Looking to upgrade need real world experiences

fosterpants

macrumors newbie
Original poster
May 12, 2010
19
0
So I'm looking to upgrade to a faster Mac but I'm curious about some real world experiences. I currently have a mid-2010 MacBook Pro 2.4 i5 8gb ram. I am using 1080p footage from a Canon T3i and editing in Final Cut Pro X. I find that a 20 minute video typically takes about 4-6 hours to export. Not to mention that during editing it sounds like a jet plane trying to take flight as background rendering does its thing.

I'm torn between 3 options. 1. 27" iMac 3.4 i7 which has the 1gb radeon video card. 2. 21.5" iMac 2.8 i7 that only has the 512gb video card. Or 3. Upgrading my current hard drive to SSD or Seagate Hybrid.

I know little about how a computer does what it does but I have listed the three options in order of fastest to slowest which also happens to be most expensive to least expensive.

So if for example I go with option #1, will my export times be significantly faster than 4-6 hours? And while #2 will be slower, is that a better bang for buck scenario ($500 difference)? How much does the video card ram play into video editing/exporting?
 

TheWalrus

macrumors newbie
Aug 13, 2009
26
0
I'm in a similar position and have the same options as your 1 & 2.

Have you considered the Mac Mini at all? It seems like a cheaper alternative given that I have keyboard, mouse, screen etc. Mac pro would be nice but pricey
 

nateo200

macrumors 68030
Feb 4, 2009
2,857
6
Northern District NY
Almost the same position as you (see my sig for my machine specs, but I also rock a Canon and 8gigs of ram in my MBP) and the Mac Mini looks great. The server model with its quad core processor looks awesome! People say the video card isn't as good though (which is probably true) but when video editing everyone talks about CPU and RAM rarely but I never hear talk about the GPU...anyone have comments?
 

CASLondon

macrumors 6502a
Apr 18, 2011
536
0
London
Hi

The ssd option will improve your boot times, and help you write data faster to your media storage but not really relieve you of those render times. Rendering times are CPU related. Check barefeats.com or macperformanceguide.com for system set up advice. So that will make the least difference.

I run Avid and Adobe off my thunderbolt macbook pro i7 just fine, but could use a render station so i'm going to get a mac pro at some point.

GPU does make a difference, when it comes to real time effects and playing out sequences. So you don't really want to cut that corner too much. Not to mention software is going to be written to better use the power of that card going forward.

I'd always advise anyone working with video to get a second-hand mac pro, for the following reasons - beefy cores crunching down render times. Then you can buy a few hard drives, setting up internal raid storage for speed (who cares about thunderbolt if you have mac pro raid), and you can upgrade the gpu to stay current for years. Not to mention card slots for third party video hardware/cards.

Otherwise, go highest end imac you can. My feeling is that this is slightly cheaper short term, but boxes you into a no-upgrade path where even replacing its single internal hard drive is a pain, and nothing else can be upgraded whereas even a second hand mac pro can have CPU upgrades from OtherWorldComputing, and all the other flexibility built into the system to tweak it for years.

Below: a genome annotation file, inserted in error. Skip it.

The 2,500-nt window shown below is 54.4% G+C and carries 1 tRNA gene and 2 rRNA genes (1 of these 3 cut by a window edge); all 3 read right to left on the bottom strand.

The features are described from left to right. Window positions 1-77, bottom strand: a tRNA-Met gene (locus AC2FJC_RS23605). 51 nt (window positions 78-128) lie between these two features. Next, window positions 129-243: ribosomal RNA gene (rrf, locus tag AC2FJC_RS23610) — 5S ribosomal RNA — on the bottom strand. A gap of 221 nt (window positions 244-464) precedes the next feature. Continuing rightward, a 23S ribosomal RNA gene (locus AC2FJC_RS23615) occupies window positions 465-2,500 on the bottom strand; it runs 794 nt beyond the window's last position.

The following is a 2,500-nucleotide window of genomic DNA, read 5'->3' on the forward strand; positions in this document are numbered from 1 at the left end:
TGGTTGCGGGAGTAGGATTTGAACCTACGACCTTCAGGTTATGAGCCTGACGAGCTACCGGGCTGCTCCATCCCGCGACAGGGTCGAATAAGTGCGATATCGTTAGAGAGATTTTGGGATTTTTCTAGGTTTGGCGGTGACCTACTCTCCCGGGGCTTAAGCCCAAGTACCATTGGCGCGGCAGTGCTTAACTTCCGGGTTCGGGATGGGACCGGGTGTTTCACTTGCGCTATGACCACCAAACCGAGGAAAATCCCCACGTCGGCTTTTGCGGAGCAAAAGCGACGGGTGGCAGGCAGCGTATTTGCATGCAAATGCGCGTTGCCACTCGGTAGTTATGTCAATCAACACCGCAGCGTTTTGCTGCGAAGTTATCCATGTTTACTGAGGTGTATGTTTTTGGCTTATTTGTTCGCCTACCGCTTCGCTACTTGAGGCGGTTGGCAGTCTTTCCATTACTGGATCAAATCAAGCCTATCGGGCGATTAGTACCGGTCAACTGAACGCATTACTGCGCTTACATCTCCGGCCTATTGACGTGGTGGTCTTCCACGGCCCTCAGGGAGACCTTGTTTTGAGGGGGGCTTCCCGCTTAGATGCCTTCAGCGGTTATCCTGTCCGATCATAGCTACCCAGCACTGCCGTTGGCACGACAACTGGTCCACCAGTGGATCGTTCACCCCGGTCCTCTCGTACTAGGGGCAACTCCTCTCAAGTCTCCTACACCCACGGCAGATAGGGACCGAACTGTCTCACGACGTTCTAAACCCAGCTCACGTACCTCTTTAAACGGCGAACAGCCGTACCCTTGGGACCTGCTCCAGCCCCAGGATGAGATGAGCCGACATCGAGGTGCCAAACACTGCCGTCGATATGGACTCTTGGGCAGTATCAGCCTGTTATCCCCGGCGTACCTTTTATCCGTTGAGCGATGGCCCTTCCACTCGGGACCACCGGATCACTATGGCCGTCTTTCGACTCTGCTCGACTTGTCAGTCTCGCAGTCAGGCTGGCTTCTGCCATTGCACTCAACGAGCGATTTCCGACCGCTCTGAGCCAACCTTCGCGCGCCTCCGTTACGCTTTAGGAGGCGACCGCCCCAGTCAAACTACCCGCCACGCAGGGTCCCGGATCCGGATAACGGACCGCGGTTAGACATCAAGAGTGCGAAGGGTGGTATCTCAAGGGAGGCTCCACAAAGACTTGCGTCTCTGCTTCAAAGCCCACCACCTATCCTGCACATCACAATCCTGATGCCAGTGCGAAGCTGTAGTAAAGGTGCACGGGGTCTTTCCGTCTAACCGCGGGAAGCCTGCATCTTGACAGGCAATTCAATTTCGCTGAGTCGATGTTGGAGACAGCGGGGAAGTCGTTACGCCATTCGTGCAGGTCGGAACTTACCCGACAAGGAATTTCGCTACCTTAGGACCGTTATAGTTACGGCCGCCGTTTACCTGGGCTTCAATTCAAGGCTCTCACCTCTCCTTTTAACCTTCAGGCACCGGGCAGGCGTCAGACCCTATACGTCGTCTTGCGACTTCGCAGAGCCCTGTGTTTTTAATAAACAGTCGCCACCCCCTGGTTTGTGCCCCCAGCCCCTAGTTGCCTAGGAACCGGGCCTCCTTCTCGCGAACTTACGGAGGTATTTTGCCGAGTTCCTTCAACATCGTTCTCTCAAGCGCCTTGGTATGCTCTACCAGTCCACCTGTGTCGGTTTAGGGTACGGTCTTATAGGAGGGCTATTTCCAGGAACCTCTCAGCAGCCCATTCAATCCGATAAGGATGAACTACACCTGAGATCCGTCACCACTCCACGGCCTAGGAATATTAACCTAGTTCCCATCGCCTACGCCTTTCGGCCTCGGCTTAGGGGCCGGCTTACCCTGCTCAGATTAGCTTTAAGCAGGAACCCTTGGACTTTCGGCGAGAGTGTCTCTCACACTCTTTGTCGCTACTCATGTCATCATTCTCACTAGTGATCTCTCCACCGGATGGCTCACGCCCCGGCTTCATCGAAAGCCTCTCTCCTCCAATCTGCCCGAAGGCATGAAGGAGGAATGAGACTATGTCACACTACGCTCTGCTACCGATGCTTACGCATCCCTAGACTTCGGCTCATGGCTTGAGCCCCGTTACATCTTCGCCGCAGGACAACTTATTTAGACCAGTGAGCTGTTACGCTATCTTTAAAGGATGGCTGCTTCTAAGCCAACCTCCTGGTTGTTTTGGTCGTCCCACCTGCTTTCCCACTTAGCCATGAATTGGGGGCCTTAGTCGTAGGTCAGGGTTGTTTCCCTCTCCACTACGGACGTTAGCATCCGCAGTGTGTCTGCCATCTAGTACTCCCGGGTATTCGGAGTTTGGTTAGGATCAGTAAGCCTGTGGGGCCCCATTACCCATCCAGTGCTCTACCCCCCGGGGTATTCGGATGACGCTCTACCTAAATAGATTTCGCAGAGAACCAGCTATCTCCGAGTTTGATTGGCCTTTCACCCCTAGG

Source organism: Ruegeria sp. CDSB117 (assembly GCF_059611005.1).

I'm not sure the lesser imacs or mac minis would be that different on render times vs just upgrading to 2011 mbp, which would improve your render times on same scale, plus give you thunderbolt options.

Lastly, look at how your media is stored and the write/read speeds as another bottleneck to clear. Raided drives with internal connection, if not then thunderbolt, lastly esata, are a place to improve a video system.
 

CASLondon

macrumors 6502a
Apr 18, 2011
536
0
London
Oh, i forgot to mention, that just because you CAN work natively with the footage doesn't mean that you always want to. I'm not using Final Cut X, but my Avid experience suggests that is that its worth transcoding footage before editing (even files that AVID works with natively) because its a lot of heavy lifting for the system AS you edit.

The Canon's output is a delivery codec, h.264 .movs, that are not editing friendly even though FCX CAN use them native. You will do better to convert those clips through to Pro Res before editing, either in Compressor or some free utility like MPEGSTREAMCLIP and let it grind away, then edit with the transcoded files. You'll ground the jet airplane noise while you edit and reduce your chance of crashing FCX.
 

Zwhaler

macrumors demi-god
Jun 10, 2006
6,795
1,096
If you are serious about editing the 27" 3.4 will be great. The screen is large, the GPU will perform nicely enough and the 4 cores + hyperthreading will make everything feel much much quicker.
 

cgbier

macrumors 6502a
Jun 6, 2011
933
2
The Canon's output is a delivery codec, h.264 .movs, that are not editing friendly even though FCX CAN use them native. You will do better to convert those clips through to Pro Res before editing, either in Compressor or some free utility like MPEGSTREAMCLIP and let it grind away, then edit with the transcoded files. You'll ground the jet airplane noise while you edit and reduce your chance of crashing FCX.
No need for Compressor or third party tools. FCP X is transcoding your stuff in the background.
 

fosterpants

macrumors newbie
Original poster
May 12, 2010
19
0
@CASLondon, thanks for the info...Mac Pro is an interesting idea. I'm currently researching all the different models and checking ebay.

@ZWhaler, I'm curious what kind of speed we're talking about in actual time. For instance would the big iMac cut my 4-6 hour export time down to say 2-4 hours? Or are we only talking a few minutes faster?